The portion of the computer program that can be read, written, and modified by humans.
A May 2005 crack attack exploiting some Cisco equipment powering the Internet once again fueled debate about whether the stolen Cisco Systems, Inc. code used to penetrate a supposedly very secure system poses a threat, in general, to the Internet. For years now, experts have been debating whether software having its source code freely distributed is less or more secure than proprietary applications. For example, the code for the Linux operating system is open source and available to all, whereas Microsoft Corporation’s Windows source code is proprietary information and is not readily available.
The reported case fueling the debate involved a Swedish minor thought to have gained entry into sensitive aerospace and university systems at NASA’s Jet Propulsion Laboratory, the White Sands Missile Range, the University of California at Berkeley, and elsewhere. The teenaged cracker apparently used stolen source code from the operating system of Cisco routers to crack the highly secure TeraGrid, a supercomputing network. According to investigators, the cracker then gained access to 50 or more systems on the Internet.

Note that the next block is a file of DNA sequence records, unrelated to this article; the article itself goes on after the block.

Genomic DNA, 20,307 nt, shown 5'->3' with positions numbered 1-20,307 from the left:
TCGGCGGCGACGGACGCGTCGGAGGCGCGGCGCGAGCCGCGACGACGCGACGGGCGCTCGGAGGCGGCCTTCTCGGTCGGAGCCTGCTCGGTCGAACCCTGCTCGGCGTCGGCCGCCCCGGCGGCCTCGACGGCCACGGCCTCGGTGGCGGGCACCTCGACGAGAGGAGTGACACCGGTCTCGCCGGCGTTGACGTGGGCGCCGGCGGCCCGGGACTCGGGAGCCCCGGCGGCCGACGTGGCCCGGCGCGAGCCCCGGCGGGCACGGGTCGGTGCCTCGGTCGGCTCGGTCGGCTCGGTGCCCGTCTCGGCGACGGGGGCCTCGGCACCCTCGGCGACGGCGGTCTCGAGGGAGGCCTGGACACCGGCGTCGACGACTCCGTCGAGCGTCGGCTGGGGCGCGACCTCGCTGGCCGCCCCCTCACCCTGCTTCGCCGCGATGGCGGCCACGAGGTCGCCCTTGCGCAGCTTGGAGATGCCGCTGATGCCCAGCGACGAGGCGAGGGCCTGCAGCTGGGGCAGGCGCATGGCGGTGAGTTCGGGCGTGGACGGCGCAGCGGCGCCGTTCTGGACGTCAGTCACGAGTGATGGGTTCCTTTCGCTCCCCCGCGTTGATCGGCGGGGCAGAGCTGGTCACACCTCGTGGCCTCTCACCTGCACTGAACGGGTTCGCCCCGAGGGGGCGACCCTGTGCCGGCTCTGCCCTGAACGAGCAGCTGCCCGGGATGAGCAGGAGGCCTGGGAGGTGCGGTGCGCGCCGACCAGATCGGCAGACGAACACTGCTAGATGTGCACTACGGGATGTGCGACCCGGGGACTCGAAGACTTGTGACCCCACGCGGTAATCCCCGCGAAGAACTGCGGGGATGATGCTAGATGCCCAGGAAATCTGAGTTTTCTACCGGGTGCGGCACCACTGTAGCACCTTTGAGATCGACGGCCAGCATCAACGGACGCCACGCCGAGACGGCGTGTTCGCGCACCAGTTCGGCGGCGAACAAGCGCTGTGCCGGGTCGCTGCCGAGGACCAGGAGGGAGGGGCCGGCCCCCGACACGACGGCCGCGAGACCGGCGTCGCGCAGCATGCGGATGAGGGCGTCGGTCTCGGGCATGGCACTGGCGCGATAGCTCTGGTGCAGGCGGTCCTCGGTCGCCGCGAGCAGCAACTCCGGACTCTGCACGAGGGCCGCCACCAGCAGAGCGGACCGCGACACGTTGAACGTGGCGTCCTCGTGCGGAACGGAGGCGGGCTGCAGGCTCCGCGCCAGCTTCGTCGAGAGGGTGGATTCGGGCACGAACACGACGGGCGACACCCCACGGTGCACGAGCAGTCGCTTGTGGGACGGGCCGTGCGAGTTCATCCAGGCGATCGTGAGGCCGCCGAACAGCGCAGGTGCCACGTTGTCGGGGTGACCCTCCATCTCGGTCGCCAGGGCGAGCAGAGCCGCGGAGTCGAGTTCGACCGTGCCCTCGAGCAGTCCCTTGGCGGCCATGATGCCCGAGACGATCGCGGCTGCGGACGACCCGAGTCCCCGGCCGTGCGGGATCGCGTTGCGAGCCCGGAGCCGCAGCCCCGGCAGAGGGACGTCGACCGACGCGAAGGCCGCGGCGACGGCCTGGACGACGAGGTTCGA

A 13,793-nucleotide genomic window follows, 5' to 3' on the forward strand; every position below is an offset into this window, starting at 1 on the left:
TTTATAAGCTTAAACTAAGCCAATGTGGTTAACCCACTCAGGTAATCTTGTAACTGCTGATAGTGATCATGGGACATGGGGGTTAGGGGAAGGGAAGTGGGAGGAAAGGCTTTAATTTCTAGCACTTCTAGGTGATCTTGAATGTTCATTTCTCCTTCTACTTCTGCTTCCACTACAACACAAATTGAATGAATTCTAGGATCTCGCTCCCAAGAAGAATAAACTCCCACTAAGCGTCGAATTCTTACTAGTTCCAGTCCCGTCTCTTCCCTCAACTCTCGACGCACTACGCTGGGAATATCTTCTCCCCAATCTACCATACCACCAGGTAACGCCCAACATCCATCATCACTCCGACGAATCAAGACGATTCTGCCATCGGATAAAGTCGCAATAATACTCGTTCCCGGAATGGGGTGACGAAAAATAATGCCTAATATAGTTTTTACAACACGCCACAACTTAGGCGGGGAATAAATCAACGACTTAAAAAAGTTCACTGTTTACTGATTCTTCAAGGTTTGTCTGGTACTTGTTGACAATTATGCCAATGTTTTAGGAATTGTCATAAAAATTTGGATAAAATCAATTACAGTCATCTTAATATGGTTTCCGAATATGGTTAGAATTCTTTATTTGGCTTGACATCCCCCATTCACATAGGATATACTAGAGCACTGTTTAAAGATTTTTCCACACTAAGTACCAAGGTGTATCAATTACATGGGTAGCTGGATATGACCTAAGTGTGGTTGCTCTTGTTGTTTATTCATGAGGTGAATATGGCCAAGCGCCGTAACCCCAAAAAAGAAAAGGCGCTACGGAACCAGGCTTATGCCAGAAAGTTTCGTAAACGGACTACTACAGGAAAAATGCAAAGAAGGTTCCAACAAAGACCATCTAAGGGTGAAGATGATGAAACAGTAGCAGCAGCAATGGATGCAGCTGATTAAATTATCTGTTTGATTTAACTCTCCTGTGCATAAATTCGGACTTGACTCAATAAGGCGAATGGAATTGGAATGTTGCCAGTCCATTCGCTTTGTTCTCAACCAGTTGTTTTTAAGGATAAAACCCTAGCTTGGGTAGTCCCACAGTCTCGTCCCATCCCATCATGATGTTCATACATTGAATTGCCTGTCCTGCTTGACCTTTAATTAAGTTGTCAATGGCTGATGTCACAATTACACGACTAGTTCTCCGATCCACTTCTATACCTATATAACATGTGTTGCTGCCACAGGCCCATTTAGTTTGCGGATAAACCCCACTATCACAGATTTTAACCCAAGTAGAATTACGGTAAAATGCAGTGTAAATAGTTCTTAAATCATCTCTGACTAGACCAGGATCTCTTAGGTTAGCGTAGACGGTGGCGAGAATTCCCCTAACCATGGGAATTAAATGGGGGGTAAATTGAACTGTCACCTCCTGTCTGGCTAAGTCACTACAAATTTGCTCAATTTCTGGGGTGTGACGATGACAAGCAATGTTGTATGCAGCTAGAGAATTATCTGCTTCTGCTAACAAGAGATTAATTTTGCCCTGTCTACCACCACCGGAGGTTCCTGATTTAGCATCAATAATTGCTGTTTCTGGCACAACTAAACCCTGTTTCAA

Cohn, M. How Dangerous Was the Cisco Code Theft? [Online, May 18, 2005.] CMP Media LLC Website. http://nwc.networkingpipeline.com/showArticle .jhtml?articleID=163105422.